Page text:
Broker Check

Climbing Together

| November 13, 2017
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The Nasdaq has closed at more new all-time highs in 2017 than in any other year in history—as Ryan Detrick, Senior Market Strategist, discussed with Brian Sullivan on CNBC Trading Nationearlier this week. Although that’s big news, the Nasdaq isn’t the only index posting a significant number of new highs this year. In fact, 27 different days this year saw the S&P 500 Index, Dow, and Nasdaq all close at a new high on the same day to mark yet another record for stocks; the previous record of 25 days was set in 1995.

A different way to look at the strength we’ve seen in the big three indexes is by showing how many new highs they’ve posted this year in aggregate, and how that compares to prior years. The data show there have been a combined total of 177 new highs, which ranks second to the record of 195—which was also set in 1995. With 34 trading sessions left in the year, there’s a chance this record too could fall.

As Detrick says, “There are many ways to measure a bull market, but in the end, the number of new highs made is probably one of the surest. This yet again hammers home how strong the action has been in 2017.”

Past performance is no guarantee of future results. All indexes are unmanaged and cannot be invested into directly. The opinions voiced in this material are for general information only and are not intended to provide or be construed as providing specific investment advice or recommendations for any individual security.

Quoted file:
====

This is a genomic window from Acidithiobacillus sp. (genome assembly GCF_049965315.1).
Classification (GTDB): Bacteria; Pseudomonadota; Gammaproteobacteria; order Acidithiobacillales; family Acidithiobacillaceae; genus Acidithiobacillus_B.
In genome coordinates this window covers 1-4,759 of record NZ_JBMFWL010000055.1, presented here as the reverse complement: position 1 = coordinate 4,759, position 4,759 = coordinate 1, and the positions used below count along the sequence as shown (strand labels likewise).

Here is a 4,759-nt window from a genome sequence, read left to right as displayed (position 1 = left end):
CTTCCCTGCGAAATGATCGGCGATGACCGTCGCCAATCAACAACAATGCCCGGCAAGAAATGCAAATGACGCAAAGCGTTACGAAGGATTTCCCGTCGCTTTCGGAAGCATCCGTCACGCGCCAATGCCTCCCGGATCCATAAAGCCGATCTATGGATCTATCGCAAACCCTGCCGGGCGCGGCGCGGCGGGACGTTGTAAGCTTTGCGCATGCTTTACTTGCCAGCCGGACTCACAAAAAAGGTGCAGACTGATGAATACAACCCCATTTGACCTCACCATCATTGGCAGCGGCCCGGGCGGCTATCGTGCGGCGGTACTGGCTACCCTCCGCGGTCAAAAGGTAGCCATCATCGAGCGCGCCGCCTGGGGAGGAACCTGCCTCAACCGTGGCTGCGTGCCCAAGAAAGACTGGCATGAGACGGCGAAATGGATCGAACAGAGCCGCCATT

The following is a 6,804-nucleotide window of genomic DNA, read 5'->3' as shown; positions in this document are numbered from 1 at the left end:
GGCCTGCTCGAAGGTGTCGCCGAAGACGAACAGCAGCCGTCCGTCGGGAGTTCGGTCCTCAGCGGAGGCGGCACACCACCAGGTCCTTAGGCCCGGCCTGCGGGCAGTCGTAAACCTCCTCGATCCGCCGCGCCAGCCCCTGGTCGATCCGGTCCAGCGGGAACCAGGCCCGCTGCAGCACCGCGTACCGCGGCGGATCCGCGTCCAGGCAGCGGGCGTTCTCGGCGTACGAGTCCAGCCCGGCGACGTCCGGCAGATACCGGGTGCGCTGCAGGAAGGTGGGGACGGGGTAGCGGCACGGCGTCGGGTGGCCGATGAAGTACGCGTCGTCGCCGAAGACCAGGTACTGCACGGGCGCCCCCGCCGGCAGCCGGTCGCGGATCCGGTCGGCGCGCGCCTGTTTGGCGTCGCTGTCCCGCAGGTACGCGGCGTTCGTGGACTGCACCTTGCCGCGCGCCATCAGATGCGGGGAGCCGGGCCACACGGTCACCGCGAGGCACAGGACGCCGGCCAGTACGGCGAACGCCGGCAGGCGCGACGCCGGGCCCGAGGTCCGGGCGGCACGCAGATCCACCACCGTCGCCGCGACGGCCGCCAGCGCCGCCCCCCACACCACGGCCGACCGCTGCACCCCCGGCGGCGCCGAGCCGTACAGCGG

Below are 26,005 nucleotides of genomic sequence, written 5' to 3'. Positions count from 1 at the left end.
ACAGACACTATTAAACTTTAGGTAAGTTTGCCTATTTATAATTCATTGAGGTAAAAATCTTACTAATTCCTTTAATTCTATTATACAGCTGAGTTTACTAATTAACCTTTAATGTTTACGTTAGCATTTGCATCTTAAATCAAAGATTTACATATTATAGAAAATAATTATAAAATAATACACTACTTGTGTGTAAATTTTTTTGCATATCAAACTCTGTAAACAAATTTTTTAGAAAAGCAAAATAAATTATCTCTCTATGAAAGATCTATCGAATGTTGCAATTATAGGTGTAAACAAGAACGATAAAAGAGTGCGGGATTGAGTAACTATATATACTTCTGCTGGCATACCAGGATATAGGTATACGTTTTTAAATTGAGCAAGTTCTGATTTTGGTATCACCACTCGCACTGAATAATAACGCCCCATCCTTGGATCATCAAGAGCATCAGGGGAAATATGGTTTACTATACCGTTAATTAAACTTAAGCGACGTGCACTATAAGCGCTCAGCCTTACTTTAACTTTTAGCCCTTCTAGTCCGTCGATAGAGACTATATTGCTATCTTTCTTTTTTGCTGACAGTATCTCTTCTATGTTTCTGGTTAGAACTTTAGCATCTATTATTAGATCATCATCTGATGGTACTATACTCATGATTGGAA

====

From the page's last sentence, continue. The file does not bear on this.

The economic forecasts set forth in the presentation may not develop as predicted.
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The Dow Jones Industrial Average is the most widely used indicator of the overall condition of the stock market, a price-weighted average of 30 actively traded blue chip stocks, primarily industrials. The 30 stocks are chosen by the editors of the Wall Street Journal. The Dow is computed using a price-weighted indexing system, rather than the more common market cap-weighted indexing system.
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The Standard & Poor’s 500 Index is a capitalization-weighted index of 500 stocks designed to measure performance of the broad domestic economy through changes in the aggregate market value of 500 stocks representing all major industries. This research material has been prepared by LPL Financial LLC.
The modern design of the %&P 500 stock index was first launched in 1957. Performance back to 1928 incorporates the performance of predecessor index, the S&P 90.
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